The eight essays in this volume all deal with the home region of their author; for not only did Mr. Burroughs begin life in the Catskills, and dwell among them until early manhood, but, as he himself declares, he has never taken root anywhere else. Their delectable heights and valleys have engaged his deepest affections as far as locality is concerned, and however widely he journeys and whatever charms he discovers in nature elsewhere, still the loveliness of those pastoral boyhood uplands is unsurpassed.
The ancestral farm is in Roxbury among the western Catskills, where the mountains are comparatively gentle in type and always graceful in contour. Cultivated fields and sunny pastures cling to their mighty slopes far up toward the summits, there are patches of woodland including frequent groves of sugar maples, and there are apple orchards and winding roadways, and endless lines of rude stone fences, and scattered dwellings. In every hollow runs a clear trout brook, with its pools and swift shallows and silvery falls. Birds and other wild creatures abound; for the stone earth and the ledges that crop out along the hillsides, the thickets and forest patches, the sheltered glens and windy heights offer great variety in domicile to animal life.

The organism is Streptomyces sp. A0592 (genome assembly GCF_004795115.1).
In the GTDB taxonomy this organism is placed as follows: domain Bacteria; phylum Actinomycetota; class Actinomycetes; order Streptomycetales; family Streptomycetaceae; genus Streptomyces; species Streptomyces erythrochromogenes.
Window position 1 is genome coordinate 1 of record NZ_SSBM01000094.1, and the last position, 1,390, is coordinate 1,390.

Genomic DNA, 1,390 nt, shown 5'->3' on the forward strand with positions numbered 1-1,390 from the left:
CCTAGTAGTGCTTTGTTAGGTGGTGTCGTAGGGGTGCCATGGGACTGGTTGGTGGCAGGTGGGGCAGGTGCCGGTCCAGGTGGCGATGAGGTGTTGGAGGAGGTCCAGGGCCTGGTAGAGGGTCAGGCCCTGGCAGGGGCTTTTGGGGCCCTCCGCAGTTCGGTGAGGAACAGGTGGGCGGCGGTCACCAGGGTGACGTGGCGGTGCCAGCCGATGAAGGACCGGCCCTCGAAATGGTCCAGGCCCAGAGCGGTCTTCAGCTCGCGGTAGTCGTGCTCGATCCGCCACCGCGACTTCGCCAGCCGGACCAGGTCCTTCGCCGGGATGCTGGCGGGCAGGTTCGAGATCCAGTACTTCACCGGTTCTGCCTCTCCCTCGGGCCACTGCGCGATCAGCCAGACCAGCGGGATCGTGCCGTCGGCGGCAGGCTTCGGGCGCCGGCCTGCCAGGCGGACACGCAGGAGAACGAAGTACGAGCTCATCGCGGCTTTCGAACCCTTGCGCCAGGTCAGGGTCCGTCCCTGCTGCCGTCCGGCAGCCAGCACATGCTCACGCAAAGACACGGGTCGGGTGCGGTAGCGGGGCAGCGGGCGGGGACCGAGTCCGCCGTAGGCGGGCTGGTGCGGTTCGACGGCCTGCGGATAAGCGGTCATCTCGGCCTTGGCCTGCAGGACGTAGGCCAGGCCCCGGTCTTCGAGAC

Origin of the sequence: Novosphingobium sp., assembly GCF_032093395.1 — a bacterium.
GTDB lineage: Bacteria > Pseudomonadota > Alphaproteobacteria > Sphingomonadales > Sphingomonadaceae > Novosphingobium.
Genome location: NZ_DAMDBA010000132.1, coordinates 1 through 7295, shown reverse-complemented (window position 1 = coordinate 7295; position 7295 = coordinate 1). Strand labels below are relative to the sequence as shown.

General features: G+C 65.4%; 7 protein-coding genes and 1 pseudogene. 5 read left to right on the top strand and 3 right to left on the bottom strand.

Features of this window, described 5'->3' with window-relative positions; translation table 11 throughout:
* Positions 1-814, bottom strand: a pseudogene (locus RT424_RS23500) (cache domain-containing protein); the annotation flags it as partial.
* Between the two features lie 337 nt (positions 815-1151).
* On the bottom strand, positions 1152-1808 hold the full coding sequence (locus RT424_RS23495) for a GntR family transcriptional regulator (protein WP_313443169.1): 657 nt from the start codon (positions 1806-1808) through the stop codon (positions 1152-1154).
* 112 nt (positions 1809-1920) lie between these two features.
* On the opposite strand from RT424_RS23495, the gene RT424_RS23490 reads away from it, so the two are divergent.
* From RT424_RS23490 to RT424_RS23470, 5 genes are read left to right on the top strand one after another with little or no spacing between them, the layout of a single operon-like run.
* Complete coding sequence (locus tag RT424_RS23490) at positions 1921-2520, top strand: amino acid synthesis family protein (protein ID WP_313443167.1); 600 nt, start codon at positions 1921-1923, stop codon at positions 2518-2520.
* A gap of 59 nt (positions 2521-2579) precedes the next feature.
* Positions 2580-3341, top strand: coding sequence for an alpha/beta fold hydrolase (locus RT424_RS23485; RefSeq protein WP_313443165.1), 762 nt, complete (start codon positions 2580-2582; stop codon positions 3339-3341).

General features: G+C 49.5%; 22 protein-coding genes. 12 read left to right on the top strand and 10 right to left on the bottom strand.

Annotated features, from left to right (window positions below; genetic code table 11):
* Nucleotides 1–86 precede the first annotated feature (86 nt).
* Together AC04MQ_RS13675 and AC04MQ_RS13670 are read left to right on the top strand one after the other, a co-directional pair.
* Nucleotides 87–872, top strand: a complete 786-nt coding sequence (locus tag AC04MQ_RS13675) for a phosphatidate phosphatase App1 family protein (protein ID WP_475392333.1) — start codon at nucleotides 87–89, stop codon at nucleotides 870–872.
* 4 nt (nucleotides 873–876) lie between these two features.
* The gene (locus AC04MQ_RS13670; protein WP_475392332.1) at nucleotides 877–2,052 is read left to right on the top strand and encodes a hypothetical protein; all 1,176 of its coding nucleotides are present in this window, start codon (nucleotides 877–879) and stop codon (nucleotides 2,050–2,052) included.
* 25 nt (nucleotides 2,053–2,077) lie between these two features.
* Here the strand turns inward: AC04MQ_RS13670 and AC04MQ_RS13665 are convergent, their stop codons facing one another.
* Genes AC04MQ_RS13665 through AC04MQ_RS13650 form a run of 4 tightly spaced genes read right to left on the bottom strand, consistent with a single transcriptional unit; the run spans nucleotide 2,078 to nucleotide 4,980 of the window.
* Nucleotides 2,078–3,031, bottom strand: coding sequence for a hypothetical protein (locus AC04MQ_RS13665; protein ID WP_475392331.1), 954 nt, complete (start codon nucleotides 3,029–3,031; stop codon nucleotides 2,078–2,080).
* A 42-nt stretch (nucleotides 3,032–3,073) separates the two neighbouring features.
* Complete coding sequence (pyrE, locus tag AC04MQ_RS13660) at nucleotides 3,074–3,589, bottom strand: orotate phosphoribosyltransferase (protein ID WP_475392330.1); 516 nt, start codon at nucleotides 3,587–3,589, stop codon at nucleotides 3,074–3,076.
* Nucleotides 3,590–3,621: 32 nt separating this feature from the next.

That the Catskills have proved an inspiration to Mr. Burroughs cannot be doubted. Possibly we should never have had him as a nature writer at all, had he spent his impressible youthful years in a less favored locality.
John Burroughs was one of the earliest and most articulate pioneers of the United States conservation movement, publishing twenty-eight books on the natural world during the height of the Industrial Revolution. As an author, teacher, and poet, he wrote with intimacy and feeling, illustrating verbal landscapes and providing philosophical insights about the environment. People by the hundreds of thousands relished his writings. His friends included Walt Whitman, Theodore Roosevelt, Thomas Edison, and John Muir. Burroughs was dedicated to studying the world and making nature come to life on the written page.
In the last decades of the 19th century, his prolific nature essays helped spawn the Nature Study movement and made him an international celebrity.
|Publisher:||Boston, New York : Houghton, Mifflin and Company|
|Sold by:||Barnes & Noble|
|File size:||400 KB|
Table of Contents
|I.||A Sharp Lookout||1|
|II.||A Spray of Pine||35|
|IV.||The Tragedies Of The Nests||63|
|VI.||A Taste Of Maine Birch||99|
|VIII.||A Salt Breeze||149|
|IX.||A Spring Relish||163|
|X.||A River View||183|
|XII.||Phases Of Farm Life||219|
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